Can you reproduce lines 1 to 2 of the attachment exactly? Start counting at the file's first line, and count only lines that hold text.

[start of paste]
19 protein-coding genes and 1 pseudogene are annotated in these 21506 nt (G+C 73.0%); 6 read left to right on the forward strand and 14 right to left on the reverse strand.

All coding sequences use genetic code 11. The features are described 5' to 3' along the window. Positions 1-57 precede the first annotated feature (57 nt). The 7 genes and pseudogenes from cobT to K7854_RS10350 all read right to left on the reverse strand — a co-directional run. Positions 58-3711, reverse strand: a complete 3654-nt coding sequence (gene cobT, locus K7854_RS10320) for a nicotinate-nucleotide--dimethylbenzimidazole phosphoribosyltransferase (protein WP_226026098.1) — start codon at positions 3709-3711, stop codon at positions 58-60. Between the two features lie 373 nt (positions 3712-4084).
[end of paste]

19 protein-coding genes and 1 pseudogene are annotated in these 21506 nt (G+C 73.0%); 6 read left to right on the forward strand and 14 right to left on the reverse strand.

All coding sequences use genetic code 11. The features are described 5' to 3' along the window. Positions 1-57 precede the first annotated feature (57 nt). The 7 genes and pseudogenes from cobT to K7854_RS10350 all read right to left on the reverse strand — a co-directional run. Positions 58-3711, reverse strand: a complete 3654-nt coding sequence (gene cobT, locus K7854_RS10320) for a nicotinate-nucleotide--dimethylbenzimidazole phosphoribosyltransferase (protein WP_226026098.1) — start codon at positions 3709-3711, stop codon at positions 58-60. Between the two features lie 373 nt (positions 3712-4084).